OMATAS Blog

Punishment! To Rule or Not to Rule.

This is not a nice word. It conjures up personal memories from our youth, I time when a teacher scolded you in front of a class or unfairly gave you detention that impacted something else. I am sitting in the warm sun eating breakfast right now, and I am willing to bet the warm, delicious toast I am enjoying, that your mood just changed as you remembered an incident of your own.

Punishment of old made us feel less worthy, it stripped us of dignity and created resentment. It was often personal, or at least it felt that way. Did it work though? According to research, “Instead of changing behavior, these established punishments create resentment and damage the relationship between student and teacher/parent.”

So what’s the big deal? Or more pointedly, why are we stuck not knowing how to handle this?

Punitive actions are intended to encourage the child to stop the bad behaviour. We then need to define what bad behaviour is. I did this once, or should I say I started to define bad behaviour, by page 6 I was still not convinced I had covered it all so I hit delete and instead wrote: respect, choice and consequence.

In my mind the thinking behind punishment is broader than a simple debate on what to do as punishment.  As I write this post I am seeing just how big the topic is.

But what is clear is that we need to start with the question: “what are we trying to achieve?”

At our school we have some simple principles and they seem to serve us well. Firstly, we believe in respect, not the kind that says you must call me ma’am but the kind that says ‘I see you and I respect you and thank you for doing the same for me.’ Respect means you don’t just leave the classroom, it means you put up your hand rather than interrupt or you learn the art of joining a conversation. Respect means that teachers come prepared and engage children as people with a contribution to make. Secondly, we work on choice and consequence, which is a powerful life principle we get to espouse daily. Thirdly, we use restorative justice as a way to make sure that we don’t isolate and break down the children we are trying to build up, but also as a way to acknowledge the impact on the broader community.

But does any of this actually work and is it understood by the children, the parents and even the teachers. Some challenges we face is that this type of work is not done in front of a class and it not usually visible to others. This type of work is calm and thought out rather than rash and emotional. This type of work respects the individual and fits in with a larger plan. It is not knee jerk reaction to isolated incidents. This type of work takes the whole school community into account and acknowledges that everyone is impacted by all behaviours. This type of work is often unnoticed. As a result it can seem as if nothing is being done. The only time a quick, on the spot, instinctive reaction is called for is if someone is in danger – emotionally or physically- or if it is part of the overall plan.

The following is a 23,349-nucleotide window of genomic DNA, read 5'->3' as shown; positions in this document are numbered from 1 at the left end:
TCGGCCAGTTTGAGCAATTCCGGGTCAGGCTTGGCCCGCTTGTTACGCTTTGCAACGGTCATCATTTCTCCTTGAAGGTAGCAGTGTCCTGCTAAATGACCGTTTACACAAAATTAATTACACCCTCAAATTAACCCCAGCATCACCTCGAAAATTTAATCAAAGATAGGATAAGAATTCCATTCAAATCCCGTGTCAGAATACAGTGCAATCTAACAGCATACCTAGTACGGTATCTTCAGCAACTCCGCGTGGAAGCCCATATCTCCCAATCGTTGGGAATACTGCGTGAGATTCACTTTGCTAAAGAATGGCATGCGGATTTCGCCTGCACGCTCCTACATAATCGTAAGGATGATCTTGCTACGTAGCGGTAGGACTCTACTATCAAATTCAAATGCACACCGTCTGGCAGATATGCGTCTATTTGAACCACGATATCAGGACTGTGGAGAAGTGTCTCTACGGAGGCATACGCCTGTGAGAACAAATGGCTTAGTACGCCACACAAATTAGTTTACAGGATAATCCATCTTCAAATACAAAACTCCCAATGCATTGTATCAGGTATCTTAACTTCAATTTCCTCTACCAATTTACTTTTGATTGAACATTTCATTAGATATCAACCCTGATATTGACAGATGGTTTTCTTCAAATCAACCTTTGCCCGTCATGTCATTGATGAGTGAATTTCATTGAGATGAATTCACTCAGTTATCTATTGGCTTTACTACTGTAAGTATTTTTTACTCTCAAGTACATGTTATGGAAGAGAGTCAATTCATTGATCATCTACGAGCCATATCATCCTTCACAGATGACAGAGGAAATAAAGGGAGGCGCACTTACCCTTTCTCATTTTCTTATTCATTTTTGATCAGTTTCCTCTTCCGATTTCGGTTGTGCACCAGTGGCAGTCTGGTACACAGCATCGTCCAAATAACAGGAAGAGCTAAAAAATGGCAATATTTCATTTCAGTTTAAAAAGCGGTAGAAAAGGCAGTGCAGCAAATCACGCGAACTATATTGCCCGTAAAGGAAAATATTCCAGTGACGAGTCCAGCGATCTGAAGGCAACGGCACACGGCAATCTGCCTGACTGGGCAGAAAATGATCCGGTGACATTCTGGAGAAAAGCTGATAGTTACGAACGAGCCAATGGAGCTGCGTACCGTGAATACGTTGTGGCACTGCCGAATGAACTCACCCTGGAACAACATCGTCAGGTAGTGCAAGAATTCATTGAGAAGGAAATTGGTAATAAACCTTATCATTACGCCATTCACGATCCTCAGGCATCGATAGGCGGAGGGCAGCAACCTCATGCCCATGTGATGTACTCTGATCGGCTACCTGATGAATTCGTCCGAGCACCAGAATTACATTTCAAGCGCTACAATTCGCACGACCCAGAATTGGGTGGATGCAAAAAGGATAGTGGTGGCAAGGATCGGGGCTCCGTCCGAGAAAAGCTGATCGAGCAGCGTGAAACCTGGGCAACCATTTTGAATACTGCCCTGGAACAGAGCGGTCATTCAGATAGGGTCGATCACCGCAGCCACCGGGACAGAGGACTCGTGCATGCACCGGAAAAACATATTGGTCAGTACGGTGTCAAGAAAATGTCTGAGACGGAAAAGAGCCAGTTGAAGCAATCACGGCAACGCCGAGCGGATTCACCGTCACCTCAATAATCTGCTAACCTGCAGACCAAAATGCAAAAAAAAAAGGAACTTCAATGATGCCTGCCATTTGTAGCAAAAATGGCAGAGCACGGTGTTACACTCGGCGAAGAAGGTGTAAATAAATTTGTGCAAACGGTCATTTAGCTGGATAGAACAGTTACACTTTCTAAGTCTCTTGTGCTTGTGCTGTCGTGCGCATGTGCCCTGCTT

Having said this, the push back is not that the approaches are not working, the push back comes from the greater school community (the people typically not involved in the incidents or the solution) feel that they need to see for themselves that there has been justice.

It is human nature to want to see justice. There are two key factors in this statement: 1) justice, and 2) see. Not only to we want wrongs to be righted but we want proof, we want to witness the trial and the execution. Off with his head! We can’t keep our noses out of it – why bad news always sells, why TV drama will always be compelling and why we are not happy if our assailant is not, in some way, publicly shamed. This is not about justice, I believe in justice (Restorative Justice), this is about perception and human nature.

So what is my conclusion?

Punishment has a purpose. We cannot write up policies under the heading of ‘punishment’, we must write up policies under the heading of ‘purpose’. When we forget what we are trying to do then we get lost.

Also, communication! Human nature won’t change so we need a channel that enables the greater school community to get their justice. Restorative justice, for me, is the key. This approach acknowledges that the greater community is impacted even if the incident is far removed in time and place.

This article is by no means complete or all encompassing, it is a conversation about discipline in schools and its purpose.

Author: Lauren Edmunds – Copyright

Join The OMATAS Mailing List

Enjoy Insights, Tips, Tools And Ideas That Help Your Kids Grow And Learn…

By signing up you agree to receive email communications from Omatas Learning Centre.

School Fees + Info Booklet

Learn more about OMATAS School

By subscribing you agree to receive email communications from OMATAS. You can unsubscribe at any time.

Download our FREE OMATAS Information Booklet & Fees Booklet plus receive the latest content for remedial and special needs parenting.

Scroll to Top
× How can I help you?